I’ve had a lot of great conversations with residents from other programs about teaching and treatment processes and philosophies at different schools. Also putting a face to the name of all the authors I read in the JOE … I’ll read a paper by (Dr. Alan) Law and think, “I’ve met him!”
How will your awareness of research shape you in your practice life?
When you’re in school you’re learning a lot about philosophy of endodontics and treatment, but sometimes when you leave you can become more of a technician, and you get into your routine of treatment. Seeing how vibrant the research community is makes me want to make sure I’m keeping up to date with how much is evolving over time…
I tell my peers that an investment in the future of the profession is also an investment in your own future… when you frame it in terms of root canals, you’re investing three or four root canals into the future of your profession. That’s a worthy thing.
Why are you so committed to endodontic education?
If I hadn’t received the Endodontic Educator Fellowship, I wouldn’t be able to afford to teach. I never saw myself just being in my office the whole day. I like interacting with students and residents and faculty members and be on the cutting edge of technology …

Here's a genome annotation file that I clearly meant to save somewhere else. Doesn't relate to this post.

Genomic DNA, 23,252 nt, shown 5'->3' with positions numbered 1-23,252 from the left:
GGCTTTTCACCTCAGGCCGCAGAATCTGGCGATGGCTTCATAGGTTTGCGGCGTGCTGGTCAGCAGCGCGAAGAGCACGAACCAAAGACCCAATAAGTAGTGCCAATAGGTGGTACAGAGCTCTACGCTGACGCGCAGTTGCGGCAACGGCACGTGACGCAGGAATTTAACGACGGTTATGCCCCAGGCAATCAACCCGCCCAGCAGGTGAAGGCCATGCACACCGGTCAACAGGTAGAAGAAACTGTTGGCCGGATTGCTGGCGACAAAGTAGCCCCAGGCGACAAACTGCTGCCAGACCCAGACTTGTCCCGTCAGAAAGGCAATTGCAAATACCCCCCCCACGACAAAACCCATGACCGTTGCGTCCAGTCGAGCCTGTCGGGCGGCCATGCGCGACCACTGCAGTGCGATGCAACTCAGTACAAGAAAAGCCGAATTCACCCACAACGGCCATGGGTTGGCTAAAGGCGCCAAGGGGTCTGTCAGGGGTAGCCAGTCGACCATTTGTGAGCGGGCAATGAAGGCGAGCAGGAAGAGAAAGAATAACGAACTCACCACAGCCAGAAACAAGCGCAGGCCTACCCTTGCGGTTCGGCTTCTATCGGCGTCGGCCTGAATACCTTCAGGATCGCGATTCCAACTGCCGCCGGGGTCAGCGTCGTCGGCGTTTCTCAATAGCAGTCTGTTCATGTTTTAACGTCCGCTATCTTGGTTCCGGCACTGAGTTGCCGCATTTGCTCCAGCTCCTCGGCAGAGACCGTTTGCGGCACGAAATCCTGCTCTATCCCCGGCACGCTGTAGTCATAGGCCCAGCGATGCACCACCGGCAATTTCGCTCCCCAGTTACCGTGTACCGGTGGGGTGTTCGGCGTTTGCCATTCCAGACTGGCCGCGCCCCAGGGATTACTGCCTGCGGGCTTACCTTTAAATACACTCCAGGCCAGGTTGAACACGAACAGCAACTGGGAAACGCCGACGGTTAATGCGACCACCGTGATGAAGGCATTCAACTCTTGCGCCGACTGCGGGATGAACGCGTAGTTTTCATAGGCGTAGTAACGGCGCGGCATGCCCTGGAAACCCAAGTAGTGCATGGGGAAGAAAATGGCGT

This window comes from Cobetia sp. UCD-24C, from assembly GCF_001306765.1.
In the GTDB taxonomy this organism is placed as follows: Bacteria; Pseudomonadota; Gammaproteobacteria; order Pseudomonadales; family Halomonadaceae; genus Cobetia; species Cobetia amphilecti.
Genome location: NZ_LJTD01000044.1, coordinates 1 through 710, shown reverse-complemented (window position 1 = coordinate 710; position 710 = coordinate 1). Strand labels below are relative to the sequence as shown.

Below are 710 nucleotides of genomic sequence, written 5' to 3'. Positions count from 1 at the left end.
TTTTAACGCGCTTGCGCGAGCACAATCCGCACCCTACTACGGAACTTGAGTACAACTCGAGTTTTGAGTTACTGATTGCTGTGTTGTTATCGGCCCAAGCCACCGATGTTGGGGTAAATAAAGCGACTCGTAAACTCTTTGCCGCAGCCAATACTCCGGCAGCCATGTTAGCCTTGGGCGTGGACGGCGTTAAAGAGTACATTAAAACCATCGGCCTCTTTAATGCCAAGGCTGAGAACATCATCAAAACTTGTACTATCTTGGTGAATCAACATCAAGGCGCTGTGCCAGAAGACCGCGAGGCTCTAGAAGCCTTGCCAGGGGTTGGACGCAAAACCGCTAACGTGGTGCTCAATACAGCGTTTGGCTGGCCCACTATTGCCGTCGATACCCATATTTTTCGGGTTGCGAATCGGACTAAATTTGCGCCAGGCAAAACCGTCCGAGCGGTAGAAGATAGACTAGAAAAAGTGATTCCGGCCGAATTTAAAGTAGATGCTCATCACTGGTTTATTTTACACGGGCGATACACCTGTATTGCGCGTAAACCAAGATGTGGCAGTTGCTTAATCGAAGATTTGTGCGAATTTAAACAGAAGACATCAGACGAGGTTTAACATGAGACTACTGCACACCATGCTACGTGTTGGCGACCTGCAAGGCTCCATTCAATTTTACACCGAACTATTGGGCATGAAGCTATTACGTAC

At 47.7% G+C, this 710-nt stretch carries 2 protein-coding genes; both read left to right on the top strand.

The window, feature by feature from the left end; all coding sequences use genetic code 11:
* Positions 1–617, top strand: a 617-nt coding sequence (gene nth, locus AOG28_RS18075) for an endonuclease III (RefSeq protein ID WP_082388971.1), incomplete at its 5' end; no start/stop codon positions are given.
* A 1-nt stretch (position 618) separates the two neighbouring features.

Being taught by a specialist takes it to a different level. I like to merge what we do in research to be applicable to the clinic. I think that changes the residents’ perspectives and impacts their career long term. For example, how they view canal anatomy: I just did a project with two residents–we looked at the canal anatomy with a nano CT which you can only use on extracted teeth. Then we simulated taking 3D images on a patient. You can just see the sparkle in their eyes — ’Oh my God that’s what the anatomy is?!’ — when they’re looking at the images and have a better appreciation for what’s really going on inside the tooth and how our technologies can benefit us.
The Foundation supports the residents from the beginning. That’s very meaningful: their resident research grants allow them to use the nano CT technology, now we’re writing the article, we’re going to use part of the grant to do the statistical analysis of the results. If we didn’t have the foundation support none of this would be possible. Residents in other branches of dentistry don’t get the same support.